Interestingly, just like last year, while Chief Judge Baker dissented more than any other judge (7 in total – authoring separate opinions in 5), he was least likely to draw dissents when he wrote for the court.

It’s time again for our annual tradition of end-of-term number crunching.

CAAF heard oral argument in 37 cases this term and issued 37 authored opinions of the court. Summaries of each case, with links to CAAFlog case pages, are available on the September 2014 Term page.

The court also issued summary dispositions in 46 cases, including 6 cases involving the appointment of Mr. Lawrence Soybel to the Air Force CCA (see United States v. Janssen, 73 M.J. 221 (C.A.A.F. Apr. 15, 2014) (CAAFlog case page)), and 7 cases involving the brief revival of the ultimate offense doctrine at the Army CCA (see United States v. Phillips, 74 M.J. 20 (C.A.A.F. Jan. 6, 2015) (CAAFlog case page)).

Of the 37 authored opinions of the court:

  • Chief Judge Baker wrote 8.
  • Judge Ohlson wrote 8.
  • Judge Erdmann wrote 7.
  • Judge Stucky wrote 7.
  • Judge Ryan wrote 7.

Notably, Chief Judge Baker’s appointment to CAAF expired on July 31 and Judge Erdmann is now the Chief Judge of CAAF. However, for these stats, I will identify them as Chief Judge Baker and Judge Erdmann.

Judge Ohlson recused himself from one case this term: United States v. Newton, 74 M.J. 69 (C.A.A.F. Feb. 25, 2015) (CAAFlog case page), in which CAAF interpreted the 2008 Sentencing, Monitoring, Apprehending, Registering, and Tracking (“SMART”) Guidelines promulgated by the Attorney General of the United States. Prior to joining the court Judge Ohlson worked in the Department of Justice. Senior Judge Cox participated in CAAF decision in that case in place of Judge Ohlson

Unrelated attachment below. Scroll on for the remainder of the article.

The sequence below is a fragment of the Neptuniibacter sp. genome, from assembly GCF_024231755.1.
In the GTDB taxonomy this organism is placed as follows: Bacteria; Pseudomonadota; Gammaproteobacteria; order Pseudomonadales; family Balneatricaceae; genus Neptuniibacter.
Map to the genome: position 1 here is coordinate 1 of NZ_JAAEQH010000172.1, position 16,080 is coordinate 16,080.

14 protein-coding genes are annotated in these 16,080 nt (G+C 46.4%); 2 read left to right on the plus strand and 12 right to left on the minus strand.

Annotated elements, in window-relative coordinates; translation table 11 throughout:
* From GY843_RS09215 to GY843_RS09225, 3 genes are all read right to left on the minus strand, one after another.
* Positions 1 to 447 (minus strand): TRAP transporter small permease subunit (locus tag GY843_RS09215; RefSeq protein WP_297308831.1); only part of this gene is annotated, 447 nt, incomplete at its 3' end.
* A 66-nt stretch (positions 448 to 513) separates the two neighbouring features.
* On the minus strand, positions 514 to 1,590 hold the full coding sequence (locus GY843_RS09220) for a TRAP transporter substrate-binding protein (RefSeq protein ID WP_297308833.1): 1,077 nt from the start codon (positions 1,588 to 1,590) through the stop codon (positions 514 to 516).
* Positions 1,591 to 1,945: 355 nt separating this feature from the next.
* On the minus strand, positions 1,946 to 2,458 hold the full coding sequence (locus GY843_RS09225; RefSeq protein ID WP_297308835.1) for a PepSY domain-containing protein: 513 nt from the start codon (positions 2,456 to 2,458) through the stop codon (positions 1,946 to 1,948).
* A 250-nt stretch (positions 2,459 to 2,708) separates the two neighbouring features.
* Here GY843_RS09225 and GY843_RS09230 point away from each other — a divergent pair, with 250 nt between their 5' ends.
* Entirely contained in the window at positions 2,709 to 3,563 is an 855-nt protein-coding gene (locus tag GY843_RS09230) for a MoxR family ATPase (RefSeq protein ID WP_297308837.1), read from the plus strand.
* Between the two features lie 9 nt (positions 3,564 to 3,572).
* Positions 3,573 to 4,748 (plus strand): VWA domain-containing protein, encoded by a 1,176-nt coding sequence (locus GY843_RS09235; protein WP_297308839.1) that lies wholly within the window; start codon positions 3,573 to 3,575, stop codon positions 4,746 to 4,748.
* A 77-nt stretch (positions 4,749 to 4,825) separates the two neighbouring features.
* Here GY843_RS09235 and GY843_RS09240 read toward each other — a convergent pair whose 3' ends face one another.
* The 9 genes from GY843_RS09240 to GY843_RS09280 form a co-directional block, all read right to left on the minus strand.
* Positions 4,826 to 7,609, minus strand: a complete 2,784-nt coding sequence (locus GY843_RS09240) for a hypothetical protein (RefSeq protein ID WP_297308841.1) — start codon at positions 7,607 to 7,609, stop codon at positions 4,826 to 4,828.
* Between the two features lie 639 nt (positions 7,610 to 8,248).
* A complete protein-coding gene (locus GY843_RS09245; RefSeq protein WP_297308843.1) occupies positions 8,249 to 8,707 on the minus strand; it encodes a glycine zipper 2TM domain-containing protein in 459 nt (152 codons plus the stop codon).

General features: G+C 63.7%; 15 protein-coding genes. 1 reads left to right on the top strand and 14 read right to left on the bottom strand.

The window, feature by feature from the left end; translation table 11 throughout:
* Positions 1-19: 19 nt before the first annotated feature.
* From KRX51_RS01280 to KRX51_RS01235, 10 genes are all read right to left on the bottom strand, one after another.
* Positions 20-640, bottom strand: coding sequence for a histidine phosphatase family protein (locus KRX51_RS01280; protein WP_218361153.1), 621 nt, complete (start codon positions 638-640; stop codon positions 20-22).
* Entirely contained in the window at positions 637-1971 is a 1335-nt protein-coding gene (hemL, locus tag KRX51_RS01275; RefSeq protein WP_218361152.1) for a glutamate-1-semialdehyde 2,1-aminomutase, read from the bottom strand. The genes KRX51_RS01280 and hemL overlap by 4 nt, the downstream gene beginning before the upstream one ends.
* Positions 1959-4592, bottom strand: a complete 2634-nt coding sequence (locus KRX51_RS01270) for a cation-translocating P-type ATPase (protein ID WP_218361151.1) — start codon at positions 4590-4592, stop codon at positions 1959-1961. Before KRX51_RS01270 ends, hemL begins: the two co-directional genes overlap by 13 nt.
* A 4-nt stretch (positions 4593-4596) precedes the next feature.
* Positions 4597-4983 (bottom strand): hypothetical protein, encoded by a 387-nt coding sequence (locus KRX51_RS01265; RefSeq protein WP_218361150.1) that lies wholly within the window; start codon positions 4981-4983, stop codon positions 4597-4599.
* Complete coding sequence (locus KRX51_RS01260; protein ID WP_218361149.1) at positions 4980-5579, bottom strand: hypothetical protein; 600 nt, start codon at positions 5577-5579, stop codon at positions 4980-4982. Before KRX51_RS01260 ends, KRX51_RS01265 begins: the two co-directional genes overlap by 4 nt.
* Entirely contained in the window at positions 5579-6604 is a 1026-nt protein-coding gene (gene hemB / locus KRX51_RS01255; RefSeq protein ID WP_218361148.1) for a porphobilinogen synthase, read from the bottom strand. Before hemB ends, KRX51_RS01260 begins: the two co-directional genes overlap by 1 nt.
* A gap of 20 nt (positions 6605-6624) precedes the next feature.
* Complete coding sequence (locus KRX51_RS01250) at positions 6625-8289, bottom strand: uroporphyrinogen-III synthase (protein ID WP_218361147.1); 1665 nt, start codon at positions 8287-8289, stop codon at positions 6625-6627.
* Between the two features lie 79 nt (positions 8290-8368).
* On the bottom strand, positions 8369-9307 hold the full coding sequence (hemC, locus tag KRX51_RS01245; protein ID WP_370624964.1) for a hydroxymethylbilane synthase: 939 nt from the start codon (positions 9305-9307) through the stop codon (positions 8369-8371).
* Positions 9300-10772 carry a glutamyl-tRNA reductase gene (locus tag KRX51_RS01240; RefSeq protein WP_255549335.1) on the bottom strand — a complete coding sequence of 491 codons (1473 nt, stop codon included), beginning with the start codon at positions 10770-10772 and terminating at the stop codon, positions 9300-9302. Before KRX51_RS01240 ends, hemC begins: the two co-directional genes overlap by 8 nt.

The 37 authored decisions break down by service as follows:

  • Army: 15 (41%).
  • Air Force: 13 (34%).
  • Navy: 4 (11%).
  • Marine Corps: 4 (11%).
  • Coast Guard: 1 (3%).

Readers may recall that in the 2013 term CAAF did not hear oral argument or issue an authored opinion in any Navy cases.

The court had a less active extraordinary writ docket in the 2014 term than in the 2013 term (when it considered 23 petitions). In the 2014 term the court considered 19 petitions (12 writ-appeals, 4 habeas petitions, 1 petition for mandamus, 1 petition for relief pendente lite, and 1 petition filed under the All Writs Act and dismissed for lack of jurisdiction). It denied all of them.

Calling winners and losers can be tough, but I’m calling 20 (54%) of the term’s authored opinions as wins for the Government. Those 19 cases are: Phillips, Piren, Castillo, Newton, McFadden, Buford, Piolunek, Olson, Norman, Torres, Castillo, Carter, Ward, Katso, McIntosh, Murphy, Schloff, Arness, Akbar, and Sullivan.

Broken down by service, among authored opinions the Government won in:

  • 8 out of 13 Air Force cases (62%)
  • 8 out of 15 Army cases (53%)
  • 2 out of 4 Navy cases (50%)
  • 1 out of 4 Marine Corps cases (25%)
  • The single Coast Guard case (100%)

Each of the judges sided with the Government as follows:

  • Judge Ryan: 24 out of 37 (64%)
  • Chief Judge Baker: 23 out of 37 (62%)
  • Judge Stucky: 19 out of 37 (51%)
  • Judge Ohlson 18 out of 36 (50%)
  • Judge Erdmann 15 out of 37 (41%)
  • Senior Judge Cox: 1 out of 1 (100%)

CAAF oral argument schedule for the September 2014 term originally included one more oral argument day, on June 9, 2015. However, Chief Judge Baker made a comment at the end of Tuesday’s oral arguments that implied that the court would not hear any more cases this term, and the court’s website no longer shows a June 9 date.

So it seems that the 2014 term’s oral argument calendar is complete. CAAF heard 36 37 (see note in comments) arguments this term. CAAF’s FY14 annual report shows how this number of arguments compares to prior years:

FY14 Oral Arguments Per Year

The court issued decisions in 18 of those. Here is a brief synopsis of the issues in the undecided 19 cases (listed in the order argued):